2. 3. 4. 5. 6.

SECTION 2 SAFEGUARDS AGAINST HAZARDS


1. 2. Risk Assessment and Reduction Safeguards against Mechanical Hazards 2.1 2.2 2.2.1 2.2.2 2.2.3 2.2.4 2.3 2.4 2.5 2.5.1 2.5.2 2.6 2.6.1 2.6.2 2.6.3 2.6.4 2.6.5 2.6.6 2.6.7 2.6.8 2.6.9 General Principles Guards Allowable Dimensions for Guard Openings Fixed Guard Interlocking Guard Interlocked Guard with Guard Locking Deterrent Devices Service Ways and Throughways Falling or Projecting Objects Conveyor Elements Carried Loads Conveyor Belt Safety Requirements for Operating Conditions Power Transmission Moving Parts Belt Upper and Lower Strands in a Straight Run Curved Zone Transition Zone Drums Moving Loads Moving Sub-Assemblies Moveable Conveyors

3.

Safeguards against Other Hazards 3.1 3.2 3.3 3.4 Hazards Generated by Poor Ergonomic Design Heat-Related Hazards Electrical Hazards Fire and Explosion Hazards

4.

Safeguards against Control System Failures or Malfunctions 4.1 4.2 4.3 4.4 Start-Up Regular Stop Emergency Stop Emergency Stop Pull Cords

5.

Safeguards against Maintenance Hazards 5.1 5.2 5.3 5.4 General Principles Lockout Procedures Safeguards for Maintenance within Operating Danger Zones Summary of Maintenance Safeguards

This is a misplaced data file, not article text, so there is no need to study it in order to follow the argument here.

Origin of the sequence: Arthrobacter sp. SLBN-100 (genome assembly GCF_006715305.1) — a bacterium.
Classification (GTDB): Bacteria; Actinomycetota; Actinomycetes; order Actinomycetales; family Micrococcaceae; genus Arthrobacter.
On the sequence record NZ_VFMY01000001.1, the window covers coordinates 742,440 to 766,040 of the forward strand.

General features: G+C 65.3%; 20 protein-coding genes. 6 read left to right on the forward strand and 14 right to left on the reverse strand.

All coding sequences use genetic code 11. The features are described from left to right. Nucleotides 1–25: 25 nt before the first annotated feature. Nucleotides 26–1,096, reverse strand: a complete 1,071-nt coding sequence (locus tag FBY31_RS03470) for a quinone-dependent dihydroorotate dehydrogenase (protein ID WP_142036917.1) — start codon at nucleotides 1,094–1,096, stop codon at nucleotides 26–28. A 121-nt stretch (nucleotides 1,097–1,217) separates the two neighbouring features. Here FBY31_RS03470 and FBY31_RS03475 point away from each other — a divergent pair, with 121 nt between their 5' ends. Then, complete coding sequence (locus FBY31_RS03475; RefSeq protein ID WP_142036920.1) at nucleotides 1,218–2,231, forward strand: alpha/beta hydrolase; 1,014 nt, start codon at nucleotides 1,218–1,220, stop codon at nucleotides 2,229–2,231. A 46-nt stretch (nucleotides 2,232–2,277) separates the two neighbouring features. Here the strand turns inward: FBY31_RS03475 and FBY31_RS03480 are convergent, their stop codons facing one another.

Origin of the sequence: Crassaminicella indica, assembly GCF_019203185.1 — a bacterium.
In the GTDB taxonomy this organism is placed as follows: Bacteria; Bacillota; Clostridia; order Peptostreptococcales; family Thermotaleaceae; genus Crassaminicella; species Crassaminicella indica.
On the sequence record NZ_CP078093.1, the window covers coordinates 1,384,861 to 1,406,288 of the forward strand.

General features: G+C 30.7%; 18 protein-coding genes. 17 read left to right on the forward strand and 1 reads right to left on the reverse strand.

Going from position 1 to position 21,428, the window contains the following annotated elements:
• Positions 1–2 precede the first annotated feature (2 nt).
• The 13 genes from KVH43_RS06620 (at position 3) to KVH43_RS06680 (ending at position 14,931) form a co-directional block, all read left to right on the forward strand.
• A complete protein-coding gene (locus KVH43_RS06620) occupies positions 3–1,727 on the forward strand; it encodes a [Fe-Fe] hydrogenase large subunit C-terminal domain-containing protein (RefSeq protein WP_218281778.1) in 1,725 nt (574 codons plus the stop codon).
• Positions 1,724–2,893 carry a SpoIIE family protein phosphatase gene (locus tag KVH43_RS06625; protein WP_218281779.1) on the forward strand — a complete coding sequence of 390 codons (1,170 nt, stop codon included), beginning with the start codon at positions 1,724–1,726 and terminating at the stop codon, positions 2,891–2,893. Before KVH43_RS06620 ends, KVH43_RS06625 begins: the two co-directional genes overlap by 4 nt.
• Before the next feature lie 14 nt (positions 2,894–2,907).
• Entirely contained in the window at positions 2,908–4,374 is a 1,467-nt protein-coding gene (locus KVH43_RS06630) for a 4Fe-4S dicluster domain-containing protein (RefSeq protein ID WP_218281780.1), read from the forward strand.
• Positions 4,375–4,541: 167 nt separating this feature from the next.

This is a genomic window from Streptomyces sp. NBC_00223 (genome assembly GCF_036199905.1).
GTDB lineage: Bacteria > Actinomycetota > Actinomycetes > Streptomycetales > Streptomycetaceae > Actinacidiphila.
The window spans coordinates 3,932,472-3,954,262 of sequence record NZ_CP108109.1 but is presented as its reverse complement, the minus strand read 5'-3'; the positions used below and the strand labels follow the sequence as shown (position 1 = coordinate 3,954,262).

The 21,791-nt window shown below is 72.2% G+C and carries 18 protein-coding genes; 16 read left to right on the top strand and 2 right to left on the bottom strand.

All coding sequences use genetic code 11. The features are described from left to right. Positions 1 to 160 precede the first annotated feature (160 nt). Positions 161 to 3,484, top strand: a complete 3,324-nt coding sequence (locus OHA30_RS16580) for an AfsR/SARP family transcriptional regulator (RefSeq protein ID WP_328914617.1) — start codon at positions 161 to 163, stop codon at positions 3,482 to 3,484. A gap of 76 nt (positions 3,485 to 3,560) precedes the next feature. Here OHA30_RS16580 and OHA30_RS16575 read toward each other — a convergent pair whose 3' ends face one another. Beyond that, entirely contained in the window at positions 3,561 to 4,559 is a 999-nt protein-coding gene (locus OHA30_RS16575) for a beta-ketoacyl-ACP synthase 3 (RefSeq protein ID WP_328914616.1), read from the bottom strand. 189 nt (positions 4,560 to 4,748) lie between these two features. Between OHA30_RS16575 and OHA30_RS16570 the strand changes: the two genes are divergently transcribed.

6.

Operator a n d Maintenance Crew Training 6.1 6.2 Operator Training Maintenance Crew Training

APPENDICES
Appendix A Guard Design Appendix B H o w to Use Table 2-2 Appendix C O n t a r i o Legislation Reference

LIST OF TABLES
Table 1-1 Table 1-2 Table 1-3 Table 2-1 Table 2-2 Table 2-3 Table 2-4 Serious or Fatal Accidents by Areas of Occurrence Serious or Fatal Accidents by Worker Activity Applicable Acts and Regulations Allowable Dimensions for Guard Openings Required Distances for Fixed Barrier Guards Minimum Lengths of In-Running Nip Fixed Guards Safeguards for Maintenance Activities

LIST OF FIGURES
Figure 1-1 Figure 1-2 Figure 1-3 Figure 1-4 Figure 1-5 Figure 1-6 Figure 1-7 Conveyor Belt Diagrams Types of Belt Supports Typical Bulk Loading System Typical Power Transmission Moving Part Hazards Typical Mechanical Hazards Typical Hazards of Individual Loads and Fixed Obstacles Typical Hazards of Moving Sub-Assemblies

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Figure 2-1 Figure 2-2 Figure 2-3 Figure 2-4 Figure 2-5 Figure 2-6 Figure 2-7 Figure 2-8 Figure 2-9 Figure 2-10 Figure 2-11 Figure 2-12 Figure 2-13 Figure 2-14 Figure 2-15 Figure 2-16 Figure 2-17 Figure 2-18 Figure 2-19 Figure 2-20 Figure 2-21 Figure 2-22 Figure 2-23 Figure 2-24 Figure 2-25 Figure 2-26 Figure 2-27 Figure 2-28 Figure 2-29 Figure 2-30 Figure 2-31 Figure 2-32 Figure 2-33 Figure 2-34 Figure 2-35 Figure 2-36 Figure 2-37 Figure 2-38 Figure 2-39 Figure 2-40 Figure 2-41 Figure 2-42 Figure A-1 Figure A-2 Figure A-3 Figure B-1 Figure B-2